After a unanimous vote of support from Community Board 5, a request for DOT to study protected bike lanes and pedestrian improvements on Fifth and Sixth Avenues in Manhattan got another boost from the CB 4 transportation committee last Wednesday. After the committee’s unanimous 6-0 vote, a DOT representative said the agency intends to begin studying the potential redesign of the avenues this fall.
“We don’t have any information that we can share with the community board right now, because we are looking at the corridor,” said DOT’s Colleen Chattergoon. “We hope to do some data collection in the late fall.”
While most of Fifth and Sixth Avenues are within the boundaries of Community Board 5, which had already supported the request, advocates are looking for backing from community boards 2 and 4, along the southern sections of the avenues. “You have a constituency who supports making Fifth and Sixth Avenues into public spaces that are safe, efficient, pleasant, and basically serve people better,” said Transportation Alternatives volunteer Albert Ahronheim, before presenting a petition signed by more than 10,400 people and letters of support from 118 businesses along the avenues.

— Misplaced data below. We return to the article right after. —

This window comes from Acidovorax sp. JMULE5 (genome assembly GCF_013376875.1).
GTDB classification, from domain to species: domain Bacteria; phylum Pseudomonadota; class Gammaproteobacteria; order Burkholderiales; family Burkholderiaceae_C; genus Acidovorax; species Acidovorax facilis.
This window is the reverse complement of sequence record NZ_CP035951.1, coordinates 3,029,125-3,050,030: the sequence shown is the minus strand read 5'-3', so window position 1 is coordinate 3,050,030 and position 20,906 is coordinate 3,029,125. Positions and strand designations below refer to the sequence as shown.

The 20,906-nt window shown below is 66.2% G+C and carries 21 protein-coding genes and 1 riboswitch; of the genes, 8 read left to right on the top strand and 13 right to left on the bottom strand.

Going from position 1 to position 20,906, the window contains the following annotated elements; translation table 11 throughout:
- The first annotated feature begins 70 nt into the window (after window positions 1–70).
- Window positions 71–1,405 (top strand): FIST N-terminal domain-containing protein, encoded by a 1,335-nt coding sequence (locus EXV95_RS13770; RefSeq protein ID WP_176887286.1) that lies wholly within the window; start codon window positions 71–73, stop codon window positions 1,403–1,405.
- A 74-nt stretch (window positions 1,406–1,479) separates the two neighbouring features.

The request now heads to CB 4’s full board on May 7. Advocates hope to secure support from CB 2 soon, as well.
Also on Wednesday, DOT presented plans to adjust stop lights along Ninth Avenue. DOT planner Greg Haas said the agency was considering adding a dedicated left-turn signal for drivers going from 43rd Street to Ninth Avenue. While through traffic would keep a green light, the turn signal would be red for the first fifteen seconds, giving pedestrians a head start, before becoming a flashing yellow signal indicating that drivers should proceed with caution.
Some committee members were concerned that drivers would be confused by a flashing yellow arrow. While the exact details of the light at 43rd and Ninth remain to be ironed out, Haas said that, in other locations with similar conditions, DOT will be looking to add flashing yellow arrows instead of the dedicated green arrows it has installed elsewhere in Midtown and nearby areas. Haas noted that when there is a green arrow, many pedestrians continue to cross while some drivers behave more aggressively. (Last year, 16-year-old Renee Thompson was killed in an Upper East Side crosswalk by a truck driver with a dedicated green arrow.)
Finally, the committee received a suggestion from the 10th Precinct to request rumble strips from DOT for cyclists in the Eighth and Ninth Avenue protected bike lanes near senior housing. The precinct has been highly responsive to complaints from seniors about cyclists, even as its enforcement of serious moving violations has fallen this year. The committee sought clarification on what a bike rumble strip might look like and wanted to test them at limited locations before requesting a widespread rollout, but did not have serious opposition to the precinct’s request.